Seminars at the Faculty of Informatics

Speaker: Thomas Wahl
  Northeastern University, USA
Date: Friday, December 11, 2015
Place: USI Lugano Campus, room SI-003, Informatics building (Via G. Buffi 13)
Time: 13.30



Monotonicity in concurrent systems stipulates that, in any global state, extant system actions remain executable when new processes are added to the state. This concept is not only natural and common in multi-threaded software, but also useful: if every thread's memory is finite, monotonicity often guarantees the decidability of safety property verification even when the number of running threads is unknown.

In this talk I show that the act of obtaining finite-data thread abstractions for model checking can be at odds with monotonicity: Predicate-abstracting certain classical monotone software results in non-monotone multi-threaded Boolean programs --- the monotonicity is "lost in the abstraction". As a result, well-established sound and complete safety checking algorithms for certain infinite-state systems become inapplicable. I demonstrate how the monotonicity in the abstract programs can be restored, without affecting safety properties of the non-monotone abstraction. This significantly improves earlier approaches of enforcing monotonicity via overapproximations.

We have applied our method successfully to numerous system-level concurrent programs and synchronization algorithms, whose predicate abstractions are, in many cases, fundamentally beyond existing tools.

Joint work with Alexander Kaiser and Daniel Kroening, Oxford University



Thomas Wahl joined the faculty of Northeastern University in 2011. He moved to Boston from Oxford/United Kingdom, where he was a Research Officer in the Computing Laboratory (now Department of Computer Science). Prior to the Oxford experience, Wahl held a postdoctoral position at the Swiss Federal Institute of Technology (ETH) in Zurich. He obtained a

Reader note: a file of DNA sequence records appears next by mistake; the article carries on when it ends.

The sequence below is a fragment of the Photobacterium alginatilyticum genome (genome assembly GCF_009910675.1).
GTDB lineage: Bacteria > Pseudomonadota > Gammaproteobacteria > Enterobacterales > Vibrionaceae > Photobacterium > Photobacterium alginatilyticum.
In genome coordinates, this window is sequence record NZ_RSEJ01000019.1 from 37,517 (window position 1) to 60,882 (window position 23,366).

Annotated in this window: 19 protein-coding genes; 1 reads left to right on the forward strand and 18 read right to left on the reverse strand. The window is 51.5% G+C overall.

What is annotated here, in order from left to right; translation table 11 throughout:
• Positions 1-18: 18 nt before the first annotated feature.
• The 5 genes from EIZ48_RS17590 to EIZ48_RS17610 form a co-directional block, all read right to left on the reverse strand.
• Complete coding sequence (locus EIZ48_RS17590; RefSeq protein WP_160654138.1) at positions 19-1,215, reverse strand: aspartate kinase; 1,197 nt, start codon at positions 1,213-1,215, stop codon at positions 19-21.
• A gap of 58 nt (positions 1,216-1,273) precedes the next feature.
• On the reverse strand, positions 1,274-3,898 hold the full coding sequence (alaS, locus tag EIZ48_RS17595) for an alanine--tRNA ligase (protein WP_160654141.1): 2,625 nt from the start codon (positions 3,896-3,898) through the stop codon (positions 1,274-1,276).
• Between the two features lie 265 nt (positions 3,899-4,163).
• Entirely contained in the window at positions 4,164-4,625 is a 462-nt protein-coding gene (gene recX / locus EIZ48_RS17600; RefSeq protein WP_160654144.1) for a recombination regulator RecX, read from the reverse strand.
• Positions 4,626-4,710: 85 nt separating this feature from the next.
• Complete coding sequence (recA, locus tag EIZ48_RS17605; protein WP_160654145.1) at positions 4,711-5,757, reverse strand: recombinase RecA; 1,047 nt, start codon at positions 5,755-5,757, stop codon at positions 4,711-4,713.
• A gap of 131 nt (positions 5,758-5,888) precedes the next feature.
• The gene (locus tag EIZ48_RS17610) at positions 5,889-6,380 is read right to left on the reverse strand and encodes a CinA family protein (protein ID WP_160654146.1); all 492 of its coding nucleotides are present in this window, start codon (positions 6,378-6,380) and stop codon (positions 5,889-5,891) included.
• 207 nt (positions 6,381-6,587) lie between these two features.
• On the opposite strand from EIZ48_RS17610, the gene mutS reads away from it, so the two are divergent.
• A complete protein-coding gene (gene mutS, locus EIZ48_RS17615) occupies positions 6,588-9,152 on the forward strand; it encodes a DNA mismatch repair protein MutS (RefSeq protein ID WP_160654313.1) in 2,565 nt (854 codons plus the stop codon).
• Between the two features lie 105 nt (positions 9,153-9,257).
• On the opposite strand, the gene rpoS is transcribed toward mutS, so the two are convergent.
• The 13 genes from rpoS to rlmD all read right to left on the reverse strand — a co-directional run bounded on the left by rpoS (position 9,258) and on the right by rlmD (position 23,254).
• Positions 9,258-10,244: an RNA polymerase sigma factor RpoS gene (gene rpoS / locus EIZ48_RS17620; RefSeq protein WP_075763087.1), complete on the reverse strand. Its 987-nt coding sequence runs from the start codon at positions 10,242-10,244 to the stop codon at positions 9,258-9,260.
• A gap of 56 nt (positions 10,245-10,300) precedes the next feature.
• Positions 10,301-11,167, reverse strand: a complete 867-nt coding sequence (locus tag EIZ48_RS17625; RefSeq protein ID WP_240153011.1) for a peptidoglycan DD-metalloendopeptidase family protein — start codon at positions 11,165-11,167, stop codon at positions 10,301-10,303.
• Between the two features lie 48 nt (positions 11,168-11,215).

PhD degree in Computer Science from the University of Texas at Austin in 2007.

Wahl's research concerns the reliability of complex and mission-critical computing systems. Two domains notorious for their fragility are concurrency and numerical computing. With colleagues, Wahl has developed leading algorithms and techniques that permit the automated analysis of concurrent software such as multi-threaded or data-parallel programs using rigorous formal techniques, which are able to track down deep, unintuitive and nearly untestable program bugs. He has also investigated how floating-point arithmetic can "hijack" a program's computation when run on non-standard architectures, such as heterogeneous and custom-made embedded platforms.


Host: Prof. Natasha Sharygina